Here’s what I wrote
Ames, thanks for posting and congratulations on your Kaizen Spirit to become a more complete swimmer by practicing Backstroke.
Besides creating a more global skill set, improving Backstroke will also benefit your Freestyle, because Balance, Streamlining and Propulsion are so complementary between them.
Here’s a brief analysis of what I can see in your surface-view video:
Note: When analyzing stroke technique, always review Balance-Streamline-Propulsion in that order.
Balance (1) Your head is neutral (face parallel to surface) with ears submerged, and calm water around it. (2) Each thigh clears the surface as you roll. (3) Your kick is calm and relaxed. All indicate good balance.
Streamline Calm water around you indicates a minimum of Wave Drag. With regard to Form Drag, I see a possible improvement opportunity: Slightly increase rotation so shoulder is fully clear of the water on recovery.
You may be able to do that by turning your shoulder slightly toward your chin as you recover, rather than rolling farther with entire torso.
You can further minimize Wave Drag by swimming a bit ‘taller’ via a Focal Point of extending from entering hand to opposite foot as your hand approaches entry – similar to TI Freestyle emphasis of ‘flicking’ left toes to drive right hand toward its target.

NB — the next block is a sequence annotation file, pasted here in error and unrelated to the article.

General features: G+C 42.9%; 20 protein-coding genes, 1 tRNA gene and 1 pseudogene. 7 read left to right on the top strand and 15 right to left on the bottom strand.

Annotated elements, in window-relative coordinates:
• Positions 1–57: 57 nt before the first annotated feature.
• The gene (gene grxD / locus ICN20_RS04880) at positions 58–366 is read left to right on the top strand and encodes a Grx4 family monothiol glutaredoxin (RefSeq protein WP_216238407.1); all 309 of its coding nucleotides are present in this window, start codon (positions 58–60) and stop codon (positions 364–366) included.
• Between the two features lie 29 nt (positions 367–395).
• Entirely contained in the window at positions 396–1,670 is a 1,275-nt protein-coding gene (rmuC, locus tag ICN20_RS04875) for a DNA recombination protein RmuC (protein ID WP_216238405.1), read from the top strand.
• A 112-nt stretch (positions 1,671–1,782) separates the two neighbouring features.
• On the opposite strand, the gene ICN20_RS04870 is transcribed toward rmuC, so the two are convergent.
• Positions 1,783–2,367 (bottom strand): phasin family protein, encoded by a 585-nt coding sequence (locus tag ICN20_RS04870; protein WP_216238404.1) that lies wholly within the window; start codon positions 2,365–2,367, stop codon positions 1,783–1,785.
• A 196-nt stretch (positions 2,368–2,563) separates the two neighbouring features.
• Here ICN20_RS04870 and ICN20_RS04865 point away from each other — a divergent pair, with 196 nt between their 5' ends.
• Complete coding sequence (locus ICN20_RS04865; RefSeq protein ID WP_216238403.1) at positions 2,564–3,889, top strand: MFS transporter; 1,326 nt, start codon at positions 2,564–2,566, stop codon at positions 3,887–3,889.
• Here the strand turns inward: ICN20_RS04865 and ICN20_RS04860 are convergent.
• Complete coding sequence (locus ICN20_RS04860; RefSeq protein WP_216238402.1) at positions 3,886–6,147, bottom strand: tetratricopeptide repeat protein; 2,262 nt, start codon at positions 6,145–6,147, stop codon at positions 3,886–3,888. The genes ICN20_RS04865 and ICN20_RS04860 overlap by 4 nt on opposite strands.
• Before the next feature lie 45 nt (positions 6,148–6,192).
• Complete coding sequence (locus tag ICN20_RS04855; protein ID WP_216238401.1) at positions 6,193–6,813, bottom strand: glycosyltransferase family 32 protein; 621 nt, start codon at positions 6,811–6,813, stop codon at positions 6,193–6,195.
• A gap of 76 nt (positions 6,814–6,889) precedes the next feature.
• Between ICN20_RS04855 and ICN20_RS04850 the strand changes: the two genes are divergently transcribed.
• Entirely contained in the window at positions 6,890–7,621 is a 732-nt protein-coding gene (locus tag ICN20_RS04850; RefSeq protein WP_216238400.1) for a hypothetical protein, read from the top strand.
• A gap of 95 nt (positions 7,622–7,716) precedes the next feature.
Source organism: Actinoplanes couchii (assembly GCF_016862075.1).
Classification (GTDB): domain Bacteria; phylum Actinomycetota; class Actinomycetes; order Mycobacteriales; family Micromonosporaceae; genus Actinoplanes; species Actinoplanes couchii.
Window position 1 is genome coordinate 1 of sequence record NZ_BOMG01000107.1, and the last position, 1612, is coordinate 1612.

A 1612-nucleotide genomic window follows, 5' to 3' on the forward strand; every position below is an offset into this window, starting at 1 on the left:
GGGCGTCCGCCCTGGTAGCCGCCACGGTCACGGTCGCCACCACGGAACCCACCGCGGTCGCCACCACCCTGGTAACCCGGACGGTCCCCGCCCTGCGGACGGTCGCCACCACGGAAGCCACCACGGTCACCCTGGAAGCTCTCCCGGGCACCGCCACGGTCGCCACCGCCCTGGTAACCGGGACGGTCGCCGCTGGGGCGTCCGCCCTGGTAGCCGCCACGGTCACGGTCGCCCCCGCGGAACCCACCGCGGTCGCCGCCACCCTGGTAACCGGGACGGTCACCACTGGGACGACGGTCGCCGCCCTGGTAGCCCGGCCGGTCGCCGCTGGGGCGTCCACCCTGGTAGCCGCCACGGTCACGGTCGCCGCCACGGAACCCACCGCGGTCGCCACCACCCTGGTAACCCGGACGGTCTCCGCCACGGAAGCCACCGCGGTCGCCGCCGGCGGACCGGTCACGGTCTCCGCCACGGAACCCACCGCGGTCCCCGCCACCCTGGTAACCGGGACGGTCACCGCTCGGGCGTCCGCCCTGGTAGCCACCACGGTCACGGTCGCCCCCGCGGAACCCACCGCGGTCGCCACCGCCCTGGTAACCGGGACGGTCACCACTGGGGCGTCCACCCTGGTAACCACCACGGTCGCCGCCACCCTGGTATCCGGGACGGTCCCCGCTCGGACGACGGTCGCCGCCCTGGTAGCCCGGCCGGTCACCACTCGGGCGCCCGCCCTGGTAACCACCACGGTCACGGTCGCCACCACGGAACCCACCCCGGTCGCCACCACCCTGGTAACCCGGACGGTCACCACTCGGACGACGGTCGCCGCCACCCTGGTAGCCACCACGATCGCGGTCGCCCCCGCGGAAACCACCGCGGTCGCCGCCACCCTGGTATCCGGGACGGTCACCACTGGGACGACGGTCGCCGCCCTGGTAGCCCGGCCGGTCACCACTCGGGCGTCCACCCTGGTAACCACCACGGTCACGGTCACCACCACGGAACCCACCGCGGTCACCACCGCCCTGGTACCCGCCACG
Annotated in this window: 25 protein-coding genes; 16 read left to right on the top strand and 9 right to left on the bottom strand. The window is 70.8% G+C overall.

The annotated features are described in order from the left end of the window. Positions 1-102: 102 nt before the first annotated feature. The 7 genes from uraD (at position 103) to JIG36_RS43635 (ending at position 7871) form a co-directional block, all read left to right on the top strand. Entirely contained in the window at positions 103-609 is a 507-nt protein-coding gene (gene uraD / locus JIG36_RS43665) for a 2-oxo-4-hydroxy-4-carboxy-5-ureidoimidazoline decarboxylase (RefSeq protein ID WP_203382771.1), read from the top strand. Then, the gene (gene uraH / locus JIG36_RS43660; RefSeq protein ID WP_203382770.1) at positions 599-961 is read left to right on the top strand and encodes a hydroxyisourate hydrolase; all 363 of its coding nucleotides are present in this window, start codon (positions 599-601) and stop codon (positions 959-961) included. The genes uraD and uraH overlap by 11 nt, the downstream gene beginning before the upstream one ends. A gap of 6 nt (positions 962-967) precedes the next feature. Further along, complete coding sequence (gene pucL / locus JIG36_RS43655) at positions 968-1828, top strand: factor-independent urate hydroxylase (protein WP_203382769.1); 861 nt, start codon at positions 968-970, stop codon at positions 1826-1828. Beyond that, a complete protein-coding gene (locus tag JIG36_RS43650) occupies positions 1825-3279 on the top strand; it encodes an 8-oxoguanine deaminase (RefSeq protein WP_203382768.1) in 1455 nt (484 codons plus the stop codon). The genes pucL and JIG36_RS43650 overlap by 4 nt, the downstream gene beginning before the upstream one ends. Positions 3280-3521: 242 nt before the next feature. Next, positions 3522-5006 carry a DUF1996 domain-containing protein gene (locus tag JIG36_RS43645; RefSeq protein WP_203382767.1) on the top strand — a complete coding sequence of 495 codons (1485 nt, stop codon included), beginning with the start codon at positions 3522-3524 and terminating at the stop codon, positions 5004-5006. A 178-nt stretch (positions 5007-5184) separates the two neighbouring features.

Focus on these for several practice hours before shifting to the Propulsion focus below.
Propulsion The most challenging skill to improve in Backstroke is the way you initiate the stroke because (1) Unlike freestyle you can’t see it as you work on it, and (2) The arm position is more awkward and allows less natural leverage than in freestyle.
Essentially, you should aim for a feeling very similar to the Soft Hook position in freestyle. Is your hand is slipping back in the early part of the stroke, or do you have a sense of Holding Your Place — then using weight shift/body roll to move past it.
Try these Focal Points:
1) Sweep slightly wider, as if trying to touch lane line with fingertips.
2) Try to hold or anchor a nanosecond sooner and a millimeter closer to the surface.
3) Rotate elbow slightly overhead or outside, or open your axilla (underarm) as you catch.
This will require enormous patience both for the reasons described above (can’t see, low leverage, awkward) and because the muscle-recruitment adjustments required are subtle and complex.
For that reason I suggest the following:
1) Learn subtle adjustments first with single-arm practice. (Shown along with a complete learning sequence and all key stroke skills on Backstroke for Every Body DVD.)
2) Alternate drills with brief whole-stroke repeats – 6 to 20 strokes.
3) Use one focal point on drill, then same focal point on whole-stroke.
4) Gradually increase whole-stroke repeats. A good set for this:
4 x 25
3 x 50
2 x 75
1 x 100
Only progress to next longer distance when satisfied with sensation you maintain on shorter repeats.